(2003) a clean well lighted place

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  • 1. A Clean,Well-LightedPlace0131321 Halle0131327 Fei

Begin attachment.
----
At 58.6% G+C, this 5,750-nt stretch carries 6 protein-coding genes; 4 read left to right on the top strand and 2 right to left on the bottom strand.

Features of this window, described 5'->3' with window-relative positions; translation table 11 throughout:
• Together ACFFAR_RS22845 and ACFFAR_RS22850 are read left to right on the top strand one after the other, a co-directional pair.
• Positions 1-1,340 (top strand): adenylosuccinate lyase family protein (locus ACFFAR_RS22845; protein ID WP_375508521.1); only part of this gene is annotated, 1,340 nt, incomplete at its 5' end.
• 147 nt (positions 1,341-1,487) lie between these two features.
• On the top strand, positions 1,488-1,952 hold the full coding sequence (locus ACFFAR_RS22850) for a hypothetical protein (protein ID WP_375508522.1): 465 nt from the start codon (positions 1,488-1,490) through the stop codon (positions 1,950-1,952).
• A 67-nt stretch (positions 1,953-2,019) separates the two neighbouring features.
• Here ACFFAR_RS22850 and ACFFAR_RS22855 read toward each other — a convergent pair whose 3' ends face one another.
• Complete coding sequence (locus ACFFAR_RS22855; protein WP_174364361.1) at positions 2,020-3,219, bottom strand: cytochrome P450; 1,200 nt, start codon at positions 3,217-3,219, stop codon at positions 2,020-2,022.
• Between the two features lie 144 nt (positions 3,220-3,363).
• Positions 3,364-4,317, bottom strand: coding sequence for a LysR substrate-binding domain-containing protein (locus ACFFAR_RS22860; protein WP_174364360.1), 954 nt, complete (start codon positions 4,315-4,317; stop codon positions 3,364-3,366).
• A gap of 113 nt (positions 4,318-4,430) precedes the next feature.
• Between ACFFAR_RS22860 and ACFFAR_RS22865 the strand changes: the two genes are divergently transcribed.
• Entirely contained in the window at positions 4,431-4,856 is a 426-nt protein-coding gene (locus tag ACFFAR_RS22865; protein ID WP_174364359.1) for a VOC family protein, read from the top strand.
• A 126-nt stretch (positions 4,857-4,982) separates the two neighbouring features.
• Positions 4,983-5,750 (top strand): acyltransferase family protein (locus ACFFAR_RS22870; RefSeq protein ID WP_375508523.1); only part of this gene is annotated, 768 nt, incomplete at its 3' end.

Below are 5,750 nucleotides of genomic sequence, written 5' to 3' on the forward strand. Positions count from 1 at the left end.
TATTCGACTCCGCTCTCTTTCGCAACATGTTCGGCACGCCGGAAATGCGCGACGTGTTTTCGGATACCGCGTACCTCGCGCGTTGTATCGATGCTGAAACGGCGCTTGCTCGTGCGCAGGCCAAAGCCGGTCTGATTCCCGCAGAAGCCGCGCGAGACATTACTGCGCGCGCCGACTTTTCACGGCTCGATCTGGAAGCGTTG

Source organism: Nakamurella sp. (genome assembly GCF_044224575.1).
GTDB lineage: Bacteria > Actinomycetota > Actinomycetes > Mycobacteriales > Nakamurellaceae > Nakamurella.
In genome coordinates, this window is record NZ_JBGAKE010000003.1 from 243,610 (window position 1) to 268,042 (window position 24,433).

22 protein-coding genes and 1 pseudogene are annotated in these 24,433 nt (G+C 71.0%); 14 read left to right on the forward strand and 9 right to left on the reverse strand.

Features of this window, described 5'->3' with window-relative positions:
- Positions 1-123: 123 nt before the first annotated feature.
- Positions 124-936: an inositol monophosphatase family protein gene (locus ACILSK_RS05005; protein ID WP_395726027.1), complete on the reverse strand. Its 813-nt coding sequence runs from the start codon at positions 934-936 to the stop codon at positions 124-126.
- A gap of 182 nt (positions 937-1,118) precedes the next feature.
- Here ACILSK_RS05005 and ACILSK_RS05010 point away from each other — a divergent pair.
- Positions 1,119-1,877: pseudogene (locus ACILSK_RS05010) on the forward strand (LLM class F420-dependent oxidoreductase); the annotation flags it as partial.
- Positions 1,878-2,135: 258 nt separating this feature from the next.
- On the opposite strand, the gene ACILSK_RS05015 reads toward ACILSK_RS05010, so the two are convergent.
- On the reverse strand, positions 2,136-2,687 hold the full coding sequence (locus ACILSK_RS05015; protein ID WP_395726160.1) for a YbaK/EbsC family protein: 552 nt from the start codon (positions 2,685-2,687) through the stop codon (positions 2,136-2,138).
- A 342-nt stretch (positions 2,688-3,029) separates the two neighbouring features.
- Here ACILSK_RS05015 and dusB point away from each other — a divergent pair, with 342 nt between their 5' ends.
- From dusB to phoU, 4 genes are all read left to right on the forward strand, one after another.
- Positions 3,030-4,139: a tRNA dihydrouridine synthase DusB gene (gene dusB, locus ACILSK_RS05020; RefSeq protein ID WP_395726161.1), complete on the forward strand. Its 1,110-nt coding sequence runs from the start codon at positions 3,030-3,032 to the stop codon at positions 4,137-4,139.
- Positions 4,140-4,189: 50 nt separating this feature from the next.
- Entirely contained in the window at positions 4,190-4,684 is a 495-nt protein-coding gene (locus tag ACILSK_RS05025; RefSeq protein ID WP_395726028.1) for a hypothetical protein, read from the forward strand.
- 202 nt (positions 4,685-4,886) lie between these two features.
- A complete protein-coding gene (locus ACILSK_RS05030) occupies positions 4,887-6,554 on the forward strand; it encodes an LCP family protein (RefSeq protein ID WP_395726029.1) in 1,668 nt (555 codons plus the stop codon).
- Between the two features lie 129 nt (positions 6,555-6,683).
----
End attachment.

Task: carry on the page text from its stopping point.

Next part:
2. ErnestHemingway1899-1961 Oneof themost influential American writersof thetwentieth century. American author and journalist. Hiswide-ranging travelsare reflected in hiswork. 3. CharactersTheTheyoungyoungwaiterwaiterTheTheyoungyoungwaiterwaiterTheThedeafdeafoldoldmanmanTheThedeafdeafoldoldmanmanTheTheoldoldwaiterwaiterTheTheoldoldwaiterwaiter 4. Content 5. It wasvery lateandeveryonehad left thecafeexcept an old man who sat intheshadow theleavesof thetreemadeagainst theelectriclight. In theday timethestreet wasdusty, but at nightthedew settled thedust andtheold man liked to sit latebecausehewasdeaf and nowat night it wasquiet and hefelt thedifference.Part1Part1 6. Thetwo waitersinsidethecafeknew that theold manwasalittledrunk, andwhilehewasagood clientthey knew that if hebecametoo drunk hewould leavewithout paying, so theykept watch on him.Part1Part1 7. Part1Part1"Last week hetried to commitsuicide," onewaiter said."Why?""Hewasin despair.""What about?""Nothing.""How do you know it wasnothing?""Hehasplenty of money." 8. They sat together at atablethat wascloseagainst thewall near thedoor of thecafeand looked at theterracewherethetableswereallempty except wheretheoldman sat in theshadow of theleavesof thetreethat movedslightly in thewind.Part1Part1 9. A girl and asoldier went by inthestreet. Thestreet light shoneon thebrassnumber on hiscollar. Thegirl woreno headcovering and hurried besidehim."Theguard will pick him up,"onewaiter said."What doesit matter if hegetswhat hesafter?""Hehad better get off thestreetnow. Theguard will get him.They went by fiveminutesago.Part1Part1 10. Part2Part2 Theold man sitting in theshadow rapped on hissaucerwith hisglass. Theyoungerwaiter went over to him.What do you want?Theold man looked at him.Another brandy, hesaid.Youll bedrunk, thewaitersaid. Theold man looked athim. Thewaiter went away. 11. Part2Part2Hell stay all night, hesaidto hiscolleague. Im sleepynow. I never get into bedbeforethreeoclock. Heshouldhavekilled himself last week.Thewaiter took thebrandybottleand another saucer fromthecounter insidethecafeandmarched out to theold manstable. Heput down thesaucerand poured theglassfull ofbrandy. 12. Part2Part2You should havekilledyourself last week, hesaid tothedeaf man. Theold manmotioned with hisfinger. Alittlemore, hesaid. Thewaiterpoured on into theglassso thatthebrandy slopped over andran down thestem into thetopsaucer of thepile.Thank you,theold man said. Thewaitertook thebottleback insidethecafe. Hesat down at thetablewith hiscolleagueagain. 13. Hesdrunk now, hesaid.Hesdrunk every night.What did hewant to killhimself for?How should I know.How did hedo it?Hehung himself with arope.Part3Part3 14. Part3Part3"Who cut him down?""Hisniece.""Why did they do it?""Fear for hissoul.""How much money hashegot?""Hesgot plenty.""Hemust beeighty yearsold.""Anyway I should say hewaseighty." 15. Part4Part4I wish hewould go home. I neverget to bed beforethreeoclock.What kind of hour isthat to go tobed?Hestaysup becausehelikesit.Heslonely. Im not lonely. Ihaveawifewaiting in bed for me.Hehad awifeoncetoo.A wifewould beno good to himnow.You cant tell. Hemight bebetterwith awife. 16. Part4Part4Hisniecelooksafter him.I know. You said shecut himdown.I wouldnt want to bethat old.An old man isanasty thing.Not always. Thisold man isclean. Hedrinkswithout spilling.Even now, drunk. Look at him.I dont want to look at him. Iwish hewould go home. Hehasno regard for thosewho mustwork. 17. Part5Part5Theold man looked from hisglassacrossthesquare, thenover at thewaiters."Another brandy," hesaid,pointing to hisglass. Thewaiter who wasin ahurrycameover."Finished," hesaid, speakingwith that omission of syntaxstupid peopleemploy whentalking to drunken peopleorforeigners. "No moretonight.Closenow." 18. "Another," said theold man."No. Finished." Thewaiter wipedtheedgeof thetablewith atoweland shook hishead.Theold man stood up, slowlycounted thesaucers, took aleathercoin pursefrom hispocket andpaid for thedrinks, leaving half apesetatip.Thewaiter watched him godown thestreet, avery old manwalking unsteadily but withdignity.Part5Part5 19. Part6Part6Why didnt you let him stay anddrink? theunhurried waiter asked.They wereputting up theshutters.It isnot half-past two.I want to go hometo bed.What isan hour?Moreto methan to him.An hour isthesame.You talk likean old man yourself.Hecan buy abottleand drink athome.Itsnot thesame. 20. Part6Part6No, it isnot, agreed thewaiterwith awife. Hedid not wish to beunjust. Hewasonly in ahurry.And you?You haveno fear ofgoing homebeforeyour usualhour?Areyou trying to insult me?No, hombre, only to makeajoke.No, thewaiter who wasin ahurry said, rising from pullingdown themetal shutters. I haveconfidence. I am all confidence. 21. Part7Part7"You haveyouth, confidence, and ajob," theolder waiter said."Youhaveeverything.""And what do you lack?""Everything but work.""You haveeverything I have.""No. I havenever had confidenceand I am not young.""Comeon. Stop talking nonsenseand lock up. 22. Part7Part7"I am of thosewho liketo stay lateat thecafe," theolder waiter said."With all thosewho do not want togo to bed. With all thosewho needalight for thenight.""I want to go homeand into bed.""Weareof two different kinds," theolder waiter said. Hewasnowdressed to go home. "It isnot onlyaquestion of youth and confidencealthough thosethingsareverybeautiful. Each night I am reluctantto closeup becausetheremay besomeonewho needsthecafe." 23. Part7Part7"Hombre, therearebodegasopen all night long.""You do not understand. Thisisaclean and pleasant cafe. Itiswell lighted. Thelight isvery good and also, now, thereareshadowsof theleaves.""Good night," said theyoungerwaiter."Good night," theother said. 24. Part8Part8 Turning off theelectric light hecontinued theconversationwith himself, It wasthelight ofcoursebut it isnecessary thattheplacebeclean and pleasant.You do not want music.Certainly you do not wantmusic. Nor can you standbeforeabar with dignityalthough that isall that isprovided for thesehours. 25. What did hefear?It wasnot afear or dread, It wasanothingthat heknew too well. It wasall anothing and aman wasanothing too. It wasonly thatand light wasall it needed andacertain cleannessand order.Somelived in it and never feltit but heknew it all wasnada ypues nada y nada y pues nada.Part8Part8 26. Our nada who art in nada,nada bethy name.thy kingdom nada,thy will benada in nadaasit isin nada.Giveusthisnada our dailynada,and nada usour nada,aswenada our nadasand nada usnot into nadabut deliver usfrom nada; puesnada.Part8Part8The LordsPrayerThe LordsPrayer 27. Hail nothing full of nothing,nothing iswith thee. Hesmiled and stood beforeabar with ashining steampressurecoffeemachine.Part8Part8 28. Part9Part9"Whatsyours?" asked thebarman."Nada.""Otro lo co mas," said thebarmanand turned away."A littlecup," said thewaiter.Thebarman poured it for him."Thelight isvery bright andpleasant but thebar isunpolished, thewaiter said. 29. Part9Part9Thebarman looked at him but didnot answer. It wastoo lateatnight for conversation."You want another co pita?" thebarman asked."No, thank you," said thewaiterand went out. Hedisliked barsand bodegas. A clean, well-lighted cafewasavery differentthing. Now, without thinkingfurther, hewould go hometo hisroom. Hewould liein thebed andfinally, with daylight, hewouldgo to sleep. After all, hesaid tohimself, itsprobably onlyinsomnia. Many must haveit. 30. Conclusion